Though audiences still have more than two months to go before TRON: Legacy‘s December 17th release, anticipation for the long-awaited sequel is steadily mounting. Taking a quick break from the fever pitch of post-production, Disney hosted a special early press day to show off completed footage and to offer a behind the scenes look at the still-growing world of TRON.
Though she may be best known for her ongoing role on “House,” Olivia Wilde’s big screen future is getting more prolific by the day, including upcoming roles in Cowboys & Aliens, Butter and The Change-Up. In TRON: Legacy, Wilde plays Quorra, a woman from within the Grid who becomes apprentice to Jeff Bridges’ Kevin Flynn.
Wilde spoke with CS about Quorra’s unique Joan of Arc-inspired look, her expansive backstory (which becomes the focus of the spin-off video game, “TRON: Evolution”) and the three-year journey of bringing it all to life on the big screen.
Check out the full interview below, click here to read our previous conversation with Garrett Hedlund, and check back soon for a talk with Sean Bailey, TRON: Legacy‘s producer and Disney’s new Head of Production.
CS: Not to spoil the footage we’ve seen today, but it is the first time we’ve seen your character interacting with Kevin Flynn. Can you talk about that relationship?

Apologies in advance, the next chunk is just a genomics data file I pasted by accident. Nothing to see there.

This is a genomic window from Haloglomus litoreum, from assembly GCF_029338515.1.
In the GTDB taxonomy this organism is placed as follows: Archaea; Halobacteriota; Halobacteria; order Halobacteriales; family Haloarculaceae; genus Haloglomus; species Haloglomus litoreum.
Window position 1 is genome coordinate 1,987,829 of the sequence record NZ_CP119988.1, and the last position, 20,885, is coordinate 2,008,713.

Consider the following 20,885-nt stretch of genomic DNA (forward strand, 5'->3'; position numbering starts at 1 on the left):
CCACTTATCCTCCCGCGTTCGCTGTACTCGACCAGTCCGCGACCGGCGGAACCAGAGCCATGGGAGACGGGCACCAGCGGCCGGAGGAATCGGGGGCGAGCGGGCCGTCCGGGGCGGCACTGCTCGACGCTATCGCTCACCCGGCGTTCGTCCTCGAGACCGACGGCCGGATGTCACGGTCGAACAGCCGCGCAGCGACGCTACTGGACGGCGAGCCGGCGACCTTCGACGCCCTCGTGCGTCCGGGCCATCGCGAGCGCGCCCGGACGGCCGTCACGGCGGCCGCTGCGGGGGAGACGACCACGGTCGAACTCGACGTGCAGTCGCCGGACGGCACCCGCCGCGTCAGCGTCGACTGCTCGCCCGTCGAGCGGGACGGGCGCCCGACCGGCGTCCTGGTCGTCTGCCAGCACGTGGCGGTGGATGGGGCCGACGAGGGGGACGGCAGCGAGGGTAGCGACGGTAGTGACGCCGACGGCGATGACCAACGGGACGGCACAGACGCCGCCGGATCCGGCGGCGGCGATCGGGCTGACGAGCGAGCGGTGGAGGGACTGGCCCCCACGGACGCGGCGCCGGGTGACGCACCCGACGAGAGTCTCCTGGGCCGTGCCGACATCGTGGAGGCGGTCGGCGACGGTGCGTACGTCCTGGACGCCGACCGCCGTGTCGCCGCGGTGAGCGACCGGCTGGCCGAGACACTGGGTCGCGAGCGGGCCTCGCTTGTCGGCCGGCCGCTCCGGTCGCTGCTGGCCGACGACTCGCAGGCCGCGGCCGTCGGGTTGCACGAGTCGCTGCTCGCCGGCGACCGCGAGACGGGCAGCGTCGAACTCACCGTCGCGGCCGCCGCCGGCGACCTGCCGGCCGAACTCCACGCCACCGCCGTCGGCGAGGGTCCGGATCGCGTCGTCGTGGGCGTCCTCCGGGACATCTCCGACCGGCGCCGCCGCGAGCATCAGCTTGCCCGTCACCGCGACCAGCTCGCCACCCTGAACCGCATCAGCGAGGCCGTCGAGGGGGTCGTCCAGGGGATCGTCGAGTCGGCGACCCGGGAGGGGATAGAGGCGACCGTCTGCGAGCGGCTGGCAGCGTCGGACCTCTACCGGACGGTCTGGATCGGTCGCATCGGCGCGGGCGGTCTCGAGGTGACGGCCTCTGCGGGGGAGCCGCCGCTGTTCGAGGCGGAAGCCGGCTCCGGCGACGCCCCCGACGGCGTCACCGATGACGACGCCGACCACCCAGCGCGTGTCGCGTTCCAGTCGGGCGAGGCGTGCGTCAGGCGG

Olivia Wilde: Quorra has been taken in by Kevin Flynn. Almost like an adopted daughter, but she’s also his eyes and ears on the Grid because he can no longer leave his safe house. She is his protector at the same time she’s being his student. They spent, in “TRON” years, hundreds of years together. She has learned everything she has about the User culture through Flynn. He has created endless libraries of literature for her to study. She’s become completely obsessed with the User world. Human history. Human literature. Everything about the world. The sun, which she is very curious about. She asks Flynn, “Tell me about the sun.” I think what you saw a little bit of in today’s clip was her kind of apprentice relationship to Flynn. There’s a real love there so, when his son arrives on the grid, she feels an immediate responsibility towards him and fascination for him.